In the questionnaire, some Airmen felt that they worked with coworkers or leaders who were creating a toxic workplace, how have you looked into this issue?

·       Col. O’Malley: Yes, we’ve looked very hard at this issue. Leadership is a privilege, not a right based on rank or time in service. We’ve all heard people say ___ is horrible to work with, but he/she is really good at his/her job. I would argue that a primary part of our job is working together as a united team. That requires us to see each other as people. That requires us to treat our co-workers with respect. If we’re not doing those things then we are NOT good at our jobs, even though we may be technically competent in our particular fields. I also think we are sometimes too quick to label people as “toxic.” I want leaders to set high expectations, and give helpful correction and feedback. I want them to challenge our Airmen. I want them to have necessary, but difficult conversations when Airmen aren’t giving their best to contribute to the team. There’s nothing toxic about those actions. When leaders manipulate, threaten, control, exclude, or belittle Airmen – that’s the toxic behavior we have to eliminate. I truly feel if we coach one another, provide feedback early and often, and really take time to establish and maintain compassion in everything we do, we can create an environment where everyone feels safe and valued in their workplace.

·       Chief Cooley: We spend more of our waking hours at work than at home so it is imperative we create, maintain and sustain an environment based on our values. I would say to anyone who is treating another person with disrespect, please stop. Your behavior is unacceptable and does not enhance our mission or our lives. While we have agencies who are well equipped to address discrimination and unfair practices, we have also told leadership at all levels that they have the authority to move people around and to spend time developing all levels of their team. We need to look for ways every day to get out of our own head and to consider the perspective of the person we are conversing with or about. We need to work on the ways we respond to difficult situations. It is so easy to become frustrated and shut down, but we can’t let our emotions get the best of us.

You mentioned treating people with compassion and trying to understand each other’s point of view, is that aligned with removing your previous command chief?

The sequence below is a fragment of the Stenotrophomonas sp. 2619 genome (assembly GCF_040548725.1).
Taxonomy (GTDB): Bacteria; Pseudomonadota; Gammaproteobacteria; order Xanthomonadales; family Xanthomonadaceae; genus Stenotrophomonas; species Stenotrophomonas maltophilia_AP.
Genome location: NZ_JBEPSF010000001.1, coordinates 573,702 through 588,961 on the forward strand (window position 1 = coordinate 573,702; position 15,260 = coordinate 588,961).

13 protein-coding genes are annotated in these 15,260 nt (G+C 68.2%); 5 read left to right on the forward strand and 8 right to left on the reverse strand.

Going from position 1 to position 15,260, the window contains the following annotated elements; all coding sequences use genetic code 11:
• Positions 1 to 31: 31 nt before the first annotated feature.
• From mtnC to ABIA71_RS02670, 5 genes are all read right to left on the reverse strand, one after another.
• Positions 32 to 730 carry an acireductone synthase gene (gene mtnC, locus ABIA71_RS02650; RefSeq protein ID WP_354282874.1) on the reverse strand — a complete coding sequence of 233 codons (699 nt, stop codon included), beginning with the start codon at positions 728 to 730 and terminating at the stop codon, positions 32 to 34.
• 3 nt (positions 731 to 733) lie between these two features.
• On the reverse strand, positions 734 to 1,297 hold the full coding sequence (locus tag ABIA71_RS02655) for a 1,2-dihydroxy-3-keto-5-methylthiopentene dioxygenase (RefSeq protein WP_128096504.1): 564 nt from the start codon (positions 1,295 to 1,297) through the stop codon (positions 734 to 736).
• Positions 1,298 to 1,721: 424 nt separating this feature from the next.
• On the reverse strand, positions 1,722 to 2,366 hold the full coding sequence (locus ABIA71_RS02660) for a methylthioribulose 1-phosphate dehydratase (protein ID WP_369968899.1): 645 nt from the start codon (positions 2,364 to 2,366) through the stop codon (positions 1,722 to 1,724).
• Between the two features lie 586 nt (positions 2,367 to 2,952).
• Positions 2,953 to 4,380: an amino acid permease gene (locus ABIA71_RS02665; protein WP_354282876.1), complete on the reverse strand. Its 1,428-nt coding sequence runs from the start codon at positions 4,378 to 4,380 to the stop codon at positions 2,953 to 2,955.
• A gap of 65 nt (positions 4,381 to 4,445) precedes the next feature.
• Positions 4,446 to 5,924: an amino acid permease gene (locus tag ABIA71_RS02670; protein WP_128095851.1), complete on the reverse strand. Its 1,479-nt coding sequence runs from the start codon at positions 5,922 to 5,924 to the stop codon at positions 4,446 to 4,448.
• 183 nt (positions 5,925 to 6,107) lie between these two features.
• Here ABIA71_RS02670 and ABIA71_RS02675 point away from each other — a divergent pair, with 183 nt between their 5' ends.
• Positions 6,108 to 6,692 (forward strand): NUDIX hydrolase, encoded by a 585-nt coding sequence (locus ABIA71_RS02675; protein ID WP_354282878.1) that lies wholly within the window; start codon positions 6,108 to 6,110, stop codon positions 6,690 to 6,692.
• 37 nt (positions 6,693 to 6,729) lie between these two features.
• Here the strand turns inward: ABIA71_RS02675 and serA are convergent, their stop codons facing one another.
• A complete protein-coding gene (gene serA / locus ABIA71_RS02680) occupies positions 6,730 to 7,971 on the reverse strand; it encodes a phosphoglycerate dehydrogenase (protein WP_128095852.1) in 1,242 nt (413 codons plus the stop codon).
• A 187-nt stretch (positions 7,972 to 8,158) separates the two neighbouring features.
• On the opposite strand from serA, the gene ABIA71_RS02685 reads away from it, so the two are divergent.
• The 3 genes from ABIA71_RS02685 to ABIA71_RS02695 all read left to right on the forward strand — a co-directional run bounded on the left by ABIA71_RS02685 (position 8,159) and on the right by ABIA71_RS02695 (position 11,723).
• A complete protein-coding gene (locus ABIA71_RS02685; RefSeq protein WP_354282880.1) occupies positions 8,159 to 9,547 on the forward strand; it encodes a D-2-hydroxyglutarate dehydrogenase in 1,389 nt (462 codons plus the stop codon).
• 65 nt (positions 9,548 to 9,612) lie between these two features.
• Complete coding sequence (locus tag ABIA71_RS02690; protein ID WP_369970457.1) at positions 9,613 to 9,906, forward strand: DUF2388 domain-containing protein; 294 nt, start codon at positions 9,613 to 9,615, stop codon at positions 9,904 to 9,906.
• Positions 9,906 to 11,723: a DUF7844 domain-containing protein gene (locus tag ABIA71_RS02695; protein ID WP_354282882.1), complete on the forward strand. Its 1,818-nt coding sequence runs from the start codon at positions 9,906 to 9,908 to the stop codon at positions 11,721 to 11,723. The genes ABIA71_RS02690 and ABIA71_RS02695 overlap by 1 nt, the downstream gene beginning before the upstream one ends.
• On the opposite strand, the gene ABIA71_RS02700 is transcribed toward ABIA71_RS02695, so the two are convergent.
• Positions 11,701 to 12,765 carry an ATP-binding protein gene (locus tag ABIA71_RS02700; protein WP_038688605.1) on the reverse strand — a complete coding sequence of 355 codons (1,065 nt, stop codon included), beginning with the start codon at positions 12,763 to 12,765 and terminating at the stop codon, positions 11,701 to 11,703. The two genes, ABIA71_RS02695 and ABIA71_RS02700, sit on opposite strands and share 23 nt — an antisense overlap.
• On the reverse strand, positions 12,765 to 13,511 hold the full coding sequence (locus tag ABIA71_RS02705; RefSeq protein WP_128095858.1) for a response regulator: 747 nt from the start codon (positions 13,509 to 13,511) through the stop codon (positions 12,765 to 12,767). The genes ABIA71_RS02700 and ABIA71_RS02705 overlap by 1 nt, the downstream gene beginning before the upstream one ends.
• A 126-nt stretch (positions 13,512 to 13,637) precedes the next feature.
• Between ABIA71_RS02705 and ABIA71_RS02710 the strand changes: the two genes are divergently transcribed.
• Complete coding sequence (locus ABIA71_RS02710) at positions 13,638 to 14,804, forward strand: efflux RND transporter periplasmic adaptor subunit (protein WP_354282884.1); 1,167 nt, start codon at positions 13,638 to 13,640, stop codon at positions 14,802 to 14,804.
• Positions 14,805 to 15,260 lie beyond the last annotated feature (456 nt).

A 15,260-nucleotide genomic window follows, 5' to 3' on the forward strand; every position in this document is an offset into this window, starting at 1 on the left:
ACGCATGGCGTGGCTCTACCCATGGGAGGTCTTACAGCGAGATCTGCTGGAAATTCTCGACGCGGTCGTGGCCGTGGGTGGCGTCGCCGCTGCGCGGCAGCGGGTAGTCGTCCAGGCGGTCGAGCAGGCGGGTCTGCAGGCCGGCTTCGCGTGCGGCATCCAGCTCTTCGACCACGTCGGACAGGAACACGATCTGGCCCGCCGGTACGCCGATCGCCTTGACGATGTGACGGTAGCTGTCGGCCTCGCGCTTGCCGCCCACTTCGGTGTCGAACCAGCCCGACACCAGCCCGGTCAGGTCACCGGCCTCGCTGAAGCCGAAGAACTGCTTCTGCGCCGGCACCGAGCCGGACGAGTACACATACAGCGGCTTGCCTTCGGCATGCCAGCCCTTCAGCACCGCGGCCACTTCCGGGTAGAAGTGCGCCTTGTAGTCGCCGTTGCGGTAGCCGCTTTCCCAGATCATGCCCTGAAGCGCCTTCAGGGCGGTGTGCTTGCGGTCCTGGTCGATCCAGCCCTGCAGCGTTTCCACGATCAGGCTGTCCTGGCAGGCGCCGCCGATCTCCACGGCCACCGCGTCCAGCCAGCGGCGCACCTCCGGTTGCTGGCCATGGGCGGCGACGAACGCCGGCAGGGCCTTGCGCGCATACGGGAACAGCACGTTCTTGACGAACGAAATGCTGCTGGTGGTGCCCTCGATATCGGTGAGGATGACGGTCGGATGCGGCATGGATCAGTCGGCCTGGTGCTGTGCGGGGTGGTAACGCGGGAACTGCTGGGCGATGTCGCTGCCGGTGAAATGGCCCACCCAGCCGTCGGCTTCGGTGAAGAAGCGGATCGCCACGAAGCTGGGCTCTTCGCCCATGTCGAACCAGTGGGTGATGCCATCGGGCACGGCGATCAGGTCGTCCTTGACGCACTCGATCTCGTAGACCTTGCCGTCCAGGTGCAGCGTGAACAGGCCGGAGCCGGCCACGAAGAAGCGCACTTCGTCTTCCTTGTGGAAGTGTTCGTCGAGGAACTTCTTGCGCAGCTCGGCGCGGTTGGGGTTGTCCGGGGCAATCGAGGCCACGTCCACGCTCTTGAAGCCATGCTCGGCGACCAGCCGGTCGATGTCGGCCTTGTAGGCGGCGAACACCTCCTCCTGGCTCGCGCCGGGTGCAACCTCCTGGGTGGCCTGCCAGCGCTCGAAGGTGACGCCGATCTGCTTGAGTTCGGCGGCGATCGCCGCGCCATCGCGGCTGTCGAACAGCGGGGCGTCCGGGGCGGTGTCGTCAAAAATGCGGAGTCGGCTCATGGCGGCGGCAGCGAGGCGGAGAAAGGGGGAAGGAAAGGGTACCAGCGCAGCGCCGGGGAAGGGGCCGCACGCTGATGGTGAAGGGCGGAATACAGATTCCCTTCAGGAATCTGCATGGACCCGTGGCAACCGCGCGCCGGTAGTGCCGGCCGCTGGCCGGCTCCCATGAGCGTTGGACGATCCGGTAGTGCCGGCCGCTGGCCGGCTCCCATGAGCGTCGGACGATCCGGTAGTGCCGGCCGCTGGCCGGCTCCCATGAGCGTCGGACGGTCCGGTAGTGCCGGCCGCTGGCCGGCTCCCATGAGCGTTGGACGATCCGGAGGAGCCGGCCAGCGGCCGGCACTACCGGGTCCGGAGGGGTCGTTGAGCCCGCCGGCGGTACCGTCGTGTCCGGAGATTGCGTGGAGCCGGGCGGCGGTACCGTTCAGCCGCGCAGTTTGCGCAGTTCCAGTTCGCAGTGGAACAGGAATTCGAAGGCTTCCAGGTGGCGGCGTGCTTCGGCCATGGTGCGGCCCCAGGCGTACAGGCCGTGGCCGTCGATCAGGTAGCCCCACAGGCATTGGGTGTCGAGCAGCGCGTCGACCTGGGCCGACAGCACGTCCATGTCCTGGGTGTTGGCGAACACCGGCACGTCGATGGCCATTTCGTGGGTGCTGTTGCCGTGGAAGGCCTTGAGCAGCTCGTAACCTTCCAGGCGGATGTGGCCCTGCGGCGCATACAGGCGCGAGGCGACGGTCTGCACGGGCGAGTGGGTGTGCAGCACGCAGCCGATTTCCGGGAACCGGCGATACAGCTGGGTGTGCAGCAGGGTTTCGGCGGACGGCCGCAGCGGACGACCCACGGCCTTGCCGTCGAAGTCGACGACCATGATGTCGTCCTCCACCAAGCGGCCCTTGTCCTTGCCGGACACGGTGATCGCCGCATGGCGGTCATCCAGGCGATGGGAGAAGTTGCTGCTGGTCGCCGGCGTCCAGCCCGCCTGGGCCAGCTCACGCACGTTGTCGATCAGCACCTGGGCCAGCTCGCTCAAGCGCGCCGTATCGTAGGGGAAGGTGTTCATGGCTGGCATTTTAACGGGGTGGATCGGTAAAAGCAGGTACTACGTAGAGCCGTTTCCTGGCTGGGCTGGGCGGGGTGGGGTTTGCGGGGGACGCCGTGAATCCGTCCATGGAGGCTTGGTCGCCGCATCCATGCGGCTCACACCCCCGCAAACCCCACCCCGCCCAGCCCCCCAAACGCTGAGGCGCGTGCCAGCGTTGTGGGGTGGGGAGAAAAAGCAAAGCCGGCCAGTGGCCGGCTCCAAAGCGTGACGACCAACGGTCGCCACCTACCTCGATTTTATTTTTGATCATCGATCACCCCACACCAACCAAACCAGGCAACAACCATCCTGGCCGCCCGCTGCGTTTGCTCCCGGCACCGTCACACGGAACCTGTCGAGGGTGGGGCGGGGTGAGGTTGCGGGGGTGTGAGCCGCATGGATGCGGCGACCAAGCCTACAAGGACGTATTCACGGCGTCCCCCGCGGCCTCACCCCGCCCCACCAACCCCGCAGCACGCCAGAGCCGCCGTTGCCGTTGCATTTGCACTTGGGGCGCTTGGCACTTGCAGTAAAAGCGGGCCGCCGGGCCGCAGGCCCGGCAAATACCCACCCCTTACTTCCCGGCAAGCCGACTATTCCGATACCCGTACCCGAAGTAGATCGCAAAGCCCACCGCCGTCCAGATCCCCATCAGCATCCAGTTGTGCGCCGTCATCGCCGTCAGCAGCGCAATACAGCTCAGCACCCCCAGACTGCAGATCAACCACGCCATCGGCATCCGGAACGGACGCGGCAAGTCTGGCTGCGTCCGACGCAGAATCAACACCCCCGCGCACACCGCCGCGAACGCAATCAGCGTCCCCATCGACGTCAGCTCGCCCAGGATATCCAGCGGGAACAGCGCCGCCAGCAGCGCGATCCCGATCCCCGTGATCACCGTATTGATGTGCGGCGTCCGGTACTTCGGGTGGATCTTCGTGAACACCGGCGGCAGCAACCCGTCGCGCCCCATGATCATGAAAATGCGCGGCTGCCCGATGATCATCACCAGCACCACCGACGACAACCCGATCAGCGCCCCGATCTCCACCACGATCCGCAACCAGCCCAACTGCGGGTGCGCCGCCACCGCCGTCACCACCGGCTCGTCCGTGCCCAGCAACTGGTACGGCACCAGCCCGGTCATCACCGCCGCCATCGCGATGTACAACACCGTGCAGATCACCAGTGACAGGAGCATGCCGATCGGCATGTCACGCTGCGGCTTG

·       Col. O’Malley: It certainly is. My entire command focus has been about building a culture at Shaw where we are truly listening to our Airmen; taking care of one another; and treating each other with professionalism, kindness, and respect. I have made a commitment to my Airmen and their families that I will do everything in my power to lead a Wing that stands by our values at all times. This means I will never walk by a problem when it is brought to my attention. When individuals on our team, particularly those in leadership positions, fail to treat people with professionalism, kindness, and respect – I have a responsibility to take action, and in some cases, to remove them.

How did both of you handle the transition, knowing it impacts your entire Wing?

·       Col. O’Malley: I know there will always be tension between transparency and privacy. As an Air Force we are often criticized for not being more transparent when we remove people from positions. Sometimes there is a perception that we don’t share information because we’re hiding something, or not holding leaders accountable. On my watch, I will absolutely hold people accountable for their actions, and the higher in rank we climb, the more accountable we become. I made mistakes as a younger officer that would be completely unacceptable to make as a Colonel, but I was given the opportunity to work hard and recover. Our young Airmen should also have the opportunity to bounce back from their mistakes, as long as they are willing and able to align with our core values. And while I hold people accountable, I will also protect their privacy as best I can, so they have the opportunity to learn and grow from their mistakes without additional scrutiny and hardship.

With this in mind, I knew I needed to share the key points with my leadership team, and I did it the way I provide feedback – open, honest and early. I immediately brought in all of my group and squadron leadership and explained to them, while respecting our former Command Chief’s privacy, the decision I made. I reiterated the fact that our job is to focus on the now and the future. We owe that to our Airmen, and one of the ways we were able to stay true to our culture was by welcoming Chief Cooley with open arms. He had already served our Wing and had a great reputation; we just had to let him fly. He was exactly the Command Chief we all needed.   

·       Chief Cooley: The Boss and I knew we needed to focus on creating stability. One way we were able to do that was by continuing to promote and grow a better sense of belonging at all tiers, regardless if you are active duty, a family member, a civilian or a community member. We are really trying to carve time out of our day to be more present and fully engaged, promote a sense of community, and offer events that not only give back to our Airmen, but help us see the world differently. We have partnered with groups like the Gary Sinise foundation to revamp our deployed family readiness dinners, offered seminars where the primary focus is on building resiliency and a shared sense of purpose, listened to warriors like Sergeant First Class (Ret.) Schlitz share their views on the importance of mental health, and have simply taken more time when we can to connect with one another.

What have you found most effective in your own lives to be able to lead and tackle your priorities?